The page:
I made it in. 710 was waiting. While he was behind a barrier, I reached over and hugged him and almost cried. Not tears of joy though. Maybe relief?  Mental breakdow?

Usually in those situations, I get my medal and kind of do a grab for all the snacks and doo-dads that might be there. Not so much this time. I was in very much a daze. A woman shoved a bottle of water in my hand, but then I saw the chocolate milk guy. I took TWO bottles and stood there and told him that I loved him. 

Anyone, and everyone, else probably took pics of themselves with their medals. Not I.  710 snapped one and sent it to Morty, who shared it with the group. That is the one picture I have from the day that came from our cameras. I was going to take a pic in front of the 'finished' sign / bell, but there was a line, which in theory would go quickly - but poses.  Everyone woman - yes, sorry, only the women - were doing multiple poses, with husbands, then children, then everyone, then mothers-in-law.  Take your fucking picture and move. It's hotter than fuck and there is a line. I left without getting the pic. 

By the time I was finished with the race, it was 82°F.  Again, add 10 for the runners.  So yeah - I finished, as I just mentioned, but it was anything but pretty. 

So, the mixed emotions thing - and I'm glad I waited a day to draft this, so I could hopefully gain perspective:

I'm sure due to the heat, I did not enjoy this race. At all. I hope it was due to the heat because on the back half of the course I was saying I was happy I didn't get into Chicago or New York and that I had no business running marathons and this would be my last one. 

Maybe it will be. Maybe not. Today (yesterday), my thoughts have softened. 

My training had me having the probability of a five and one-half hour time.  In my head I really wanted something under five hours - even if it was only by a second. My actual time was somewhere between the two. So, in an overwhelming certain way, I felt I failed as I didn't get my want-to goal.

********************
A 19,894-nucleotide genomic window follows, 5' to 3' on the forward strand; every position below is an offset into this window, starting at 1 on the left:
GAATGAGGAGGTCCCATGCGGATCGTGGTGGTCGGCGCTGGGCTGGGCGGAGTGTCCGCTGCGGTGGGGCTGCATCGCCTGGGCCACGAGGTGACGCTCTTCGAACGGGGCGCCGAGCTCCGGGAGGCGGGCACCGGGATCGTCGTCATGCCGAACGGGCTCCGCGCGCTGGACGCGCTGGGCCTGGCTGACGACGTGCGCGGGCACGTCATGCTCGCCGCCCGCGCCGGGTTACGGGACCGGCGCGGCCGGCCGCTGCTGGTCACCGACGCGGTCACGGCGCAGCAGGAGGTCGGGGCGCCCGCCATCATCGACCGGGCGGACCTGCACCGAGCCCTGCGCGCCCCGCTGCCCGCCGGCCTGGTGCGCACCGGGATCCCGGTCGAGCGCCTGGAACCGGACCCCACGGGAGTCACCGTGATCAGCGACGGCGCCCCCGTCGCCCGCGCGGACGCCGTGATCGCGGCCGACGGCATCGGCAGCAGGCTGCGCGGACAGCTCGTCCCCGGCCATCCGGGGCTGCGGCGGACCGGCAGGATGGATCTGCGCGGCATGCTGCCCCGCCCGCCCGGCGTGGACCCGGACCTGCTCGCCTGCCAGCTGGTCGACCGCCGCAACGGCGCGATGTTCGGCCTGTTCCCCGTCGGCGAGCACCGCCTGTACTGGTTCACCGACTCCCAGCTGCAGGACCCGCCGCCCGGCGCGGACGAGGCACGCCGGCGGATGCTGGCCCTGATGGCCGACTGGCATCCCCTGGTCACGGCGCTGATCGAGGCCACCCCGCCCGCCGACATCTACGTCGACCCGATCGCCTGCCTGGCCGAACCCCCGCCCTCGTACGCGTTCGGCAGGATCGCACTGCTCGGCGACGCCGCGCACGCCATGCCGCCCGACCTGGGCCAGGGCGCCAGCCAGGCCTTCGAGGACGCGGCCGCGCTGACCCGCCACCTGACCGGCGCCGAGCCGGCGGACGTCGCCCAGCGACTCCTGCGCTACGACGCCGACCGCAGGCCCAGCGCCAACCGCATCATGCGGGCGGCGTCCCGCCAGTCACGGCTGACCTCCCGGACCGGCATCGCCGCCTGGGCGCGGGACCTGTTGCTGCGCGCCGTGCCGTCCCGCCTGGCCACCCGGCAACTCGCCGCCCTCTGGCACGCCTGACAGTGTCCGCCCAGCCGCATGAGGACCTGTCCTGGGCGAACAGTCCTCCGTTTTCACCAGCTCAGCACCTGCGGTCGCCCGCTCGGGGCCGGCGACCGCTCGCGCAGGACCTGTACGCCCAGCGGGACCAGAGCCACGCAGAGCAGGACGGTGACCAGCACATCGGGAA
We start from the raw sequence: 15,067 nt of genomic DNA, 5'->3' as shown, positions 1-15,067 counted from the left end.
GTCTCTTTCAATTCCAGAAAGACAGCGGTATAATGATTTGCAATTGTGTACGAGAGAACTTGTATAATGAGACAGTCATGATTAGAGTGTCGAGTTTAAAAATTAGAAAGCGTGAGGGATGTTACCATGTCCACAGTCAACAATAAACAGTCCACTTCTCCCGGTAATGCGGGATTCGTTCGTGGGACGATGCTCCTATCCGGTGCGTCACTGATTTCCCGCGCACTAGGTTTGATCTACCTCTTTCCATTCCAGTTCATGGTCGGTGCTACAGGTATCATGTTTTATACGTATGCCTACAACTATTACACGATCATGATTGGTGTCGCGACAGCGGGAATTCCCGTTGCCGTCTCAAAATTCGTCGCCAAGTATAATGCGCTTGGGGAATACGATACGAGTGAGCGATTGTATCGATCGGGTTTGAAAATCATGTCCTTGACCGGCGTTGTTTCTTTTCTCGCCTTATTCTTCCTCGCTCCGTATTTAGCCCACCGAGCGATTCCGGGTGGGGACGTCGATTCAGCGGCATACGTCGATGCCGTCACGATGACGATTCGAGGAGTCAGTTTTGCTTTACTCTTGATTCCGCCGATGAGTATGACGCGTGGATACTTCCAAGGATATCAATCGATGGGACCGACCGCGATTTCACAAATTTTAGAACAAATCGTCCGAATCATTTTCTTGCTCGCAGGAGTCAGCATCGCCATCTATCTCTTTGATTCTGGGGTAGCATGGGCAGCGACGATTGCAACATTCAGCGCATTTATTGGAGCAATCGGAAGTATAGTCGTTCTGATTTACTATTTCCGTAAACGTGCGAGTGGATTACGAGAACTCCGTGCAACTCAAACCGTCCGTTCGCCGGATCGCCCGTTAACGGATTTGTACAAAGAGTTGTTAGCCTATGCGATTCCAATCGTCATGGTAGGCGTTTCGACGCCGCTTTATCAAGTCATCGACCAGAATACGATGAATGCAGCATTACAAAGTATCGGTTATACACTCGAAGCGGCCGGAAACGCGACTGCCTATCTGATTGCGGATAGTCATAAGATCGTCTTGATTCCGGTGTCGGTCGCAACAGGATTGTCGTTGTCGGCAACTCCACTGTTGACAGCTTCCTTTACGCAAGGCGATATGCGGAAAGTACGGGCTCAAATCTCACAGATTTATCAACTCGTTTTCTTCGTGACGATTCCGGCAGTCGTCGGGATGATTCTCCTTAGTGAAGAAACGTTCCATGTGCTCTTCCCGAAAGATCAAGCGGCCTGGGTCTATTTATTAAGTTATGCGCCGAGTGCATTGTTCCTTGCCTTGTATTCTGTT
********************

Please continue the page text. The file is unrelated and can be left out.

My chip time was 00:02:59 longer than my first marathon. This course was undeniably harder; the conditions much harsher. .....and I had the bathroom break. 

In reality - I should be very happy with that time. Still, I thought I progressed in my abilities since last October. At least more so than the clock shows.  710 and Morty say I should be proud of my accomplishment, and I'm hoping that kicks in, because I still feel like I failed to a degree. 

Morty so aptly stated on our Sunday call: I didn't train for this marathon. I trained in snow, ice, cold and rain. No one was training for an 80+ degree marathon. 

Fall marathons (or halves) might be the way to go. The chances of them being cooler are greater. And climate change isn't helping matters. 

I'm glad I did it. Sunday afternoon I would not have said that.  I literally have the medal and a banana. And sunburn. Two of those will disappear eventually. 

My recovery has been quick. My toes were a little ouchy, but not so bad now. My hip is tender. My sunburn is too. But the legs and knees are good. I get around with no issues, so for that I'm thankful. 

Where do I go from here? I'm not sure. I have smaller races during the summer, but for a few moments on Sunday I was wondering if I'd run again.  This morning, I will be doing three miles.  I took one day off. I'll be back at it. 

Song by: Rosanne Cash


James Dwight Williamson said...

You should be very proud, fall marathons would seem smarter to me.

Morty said...

You put the BADASS in bleach blonde bad built butch body!

Blobby said...

.....but I didn't fuck my trainer. Not for lack of trying, of course.

Travel said...

Congratulations, I don't know how you do it. Most people never try.

Ur-spo said...

I too think you marvelous for doing so.
You inspire me to sign up to another walk this autumn.